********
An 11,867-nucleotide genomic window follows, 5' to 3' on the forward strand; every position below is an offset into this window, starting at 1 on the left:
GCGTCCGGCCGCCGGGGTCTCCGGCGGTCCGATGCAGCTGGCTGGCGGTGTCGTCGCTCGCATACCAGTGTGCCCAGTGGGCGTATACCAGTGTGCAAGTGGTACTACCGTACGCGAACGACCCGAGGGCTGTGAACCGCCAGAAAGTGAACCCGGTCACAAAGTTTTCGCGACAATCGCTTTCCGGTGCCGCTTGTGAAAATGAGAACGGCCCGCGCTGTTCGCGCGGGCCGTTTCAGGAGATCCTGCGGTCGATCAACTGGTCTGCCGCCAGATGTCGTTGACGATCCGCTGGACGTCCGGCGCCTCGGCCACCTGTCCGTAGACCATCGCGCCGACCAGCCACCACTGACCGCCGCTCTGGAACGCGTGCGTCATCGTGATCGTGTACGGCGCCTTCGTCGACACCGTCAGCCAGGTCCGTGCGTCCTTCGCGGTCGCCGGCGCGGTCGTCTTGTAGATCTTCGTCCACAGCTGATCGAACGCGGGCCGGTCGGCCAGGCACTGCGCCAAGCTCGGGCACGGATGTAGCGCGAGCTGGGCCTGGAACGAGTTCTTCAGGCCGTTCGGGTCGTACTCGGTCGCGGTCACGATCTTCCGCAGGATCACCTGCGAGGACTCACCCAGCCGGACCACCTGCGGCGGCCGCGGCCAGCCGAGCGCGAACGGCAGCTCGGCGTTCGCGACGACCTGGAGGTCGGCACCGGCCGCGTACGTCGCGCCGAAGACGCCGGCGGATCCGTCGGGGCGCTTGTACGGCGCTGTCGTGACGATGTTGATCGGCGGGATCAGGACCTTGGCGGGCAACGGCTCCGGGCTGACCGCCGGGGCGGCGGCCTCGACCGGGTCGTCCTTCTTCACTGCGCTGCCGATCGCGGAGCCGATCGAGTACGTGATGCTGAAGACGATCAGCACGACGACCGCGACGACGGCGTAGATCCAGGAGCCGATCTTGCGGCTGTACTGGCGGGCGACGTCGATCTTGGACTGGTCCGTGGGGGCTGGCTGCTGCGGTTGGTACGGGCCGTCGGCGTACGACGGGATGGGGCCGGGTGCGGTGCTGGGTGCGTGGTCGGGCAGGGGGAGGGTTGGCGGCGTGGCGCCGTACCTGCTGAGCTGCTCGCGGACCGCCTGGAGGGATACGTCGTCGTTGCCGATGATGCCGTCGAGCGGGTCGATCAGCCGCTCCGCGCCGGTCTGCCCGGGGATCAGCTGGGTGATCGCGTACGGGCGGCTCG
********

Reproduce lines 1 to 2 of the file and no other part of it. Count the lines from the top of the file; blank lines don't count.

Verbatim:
An 11,867-nucleotide genomic window follows, 5' to 3' on the forward strand; every position below is an offset into this window, starting at 1 on the left:
GCGTCCGGCCGCCGGGGTCTCCGGCGGTCCGATGCAGCTGGCTGGCGGTGTCGTCGCTCGCATACCAGTGTGCCCAGTGGGCGTATACCAGTGTGCAAGTGGTACTACCGTACGCGAACGACCCGAGGGCTGTGAACCGCCAGAAAGTGAACCCGGTCACAAAGTTTTCGCGACAATCGCTTTCCGGTGCCGCTTGTGAAAATGAGAACGGCCCGCGCTGTTCGCGCGGGCCGTTTCAGGAGATCCTGCGGTCGATCAACTGGTCTGCCGCCAGATGTCGTTGACGATCCGCTGGACGTCCGGCGCCTCGGCCACCTGTCCGTAGACCATCGCGCCGACCAGCCACCACTGACCGCCGCTCTGGAACGCGTGCGTCATCGTGATCGTGTACGGCGCCTTCGTCGACACCGTCAGCCAGGTCCGTGCGTCCTTCGCGGTCGCCGGCGCGGTCGTCTTGTAGATCTTCGTCCACAGCTGATCGAACGCGGGCCGGTCGGCCAGGCACTGCGCCAAGCTCGGGCACGGATGTAGCGCGAGCTGGGCCTGGAACGAGTTCTTCAGGCCGTTCGGGTCGTACTCGGTCGCGGTCACGATCTTCCGCAGGATCACCTGCGAGGACTCACCCAGCCGGACCACCTGCGGCGGCCGCGGCCAGCCGAGCGCGAACGGCAGCTCGGCGTTCGCGACGACCTGGAGGTCGGCACCGGCCGCGTACGTCGCGCCGAAGACGCCGGCGGATCCGTCGGGGCGCTTGTACGGCGCTGTCGTGACGATGTTGATCGGCGGGATCAGGACCTTGGCGGGCAACGGCTCCGGGCTGACCGCCGGGGCGGCGGCCTCGACCGGGTCGTCCTTCTTCACTGCGCTGCCGATCGCGGAGCCGATCGAGTACGTGATGCTGAAGACGATCAGCACGACGACCGCGACGACGGCGTAGATCCAGGAGCCGATCTTGCGGCTGTACTGGCGGGCGACGTCGATCTTGGACTGGTCCGTGGGGGCTGGCTGCTGCGGTTGGTACGGGCCGTCGGCGTACGACGGGATGGGGCCGGGTGCGGTGCTGGGTGCGTGGTCGGGCAGGGGGAGGGTTGGCGGCGTGGCGCCGTACCTGCTGAGCTGCTCGCGGACCGCCTGGAGGGATACGTCGTCGTTGCCGATGATGCCGTCGAGCGGGTCGATCAGCCGCTCCGCGCCGGTCTGCCCGGGGATCAGCTGGGTGATCGCGTACGGGCGGCTCG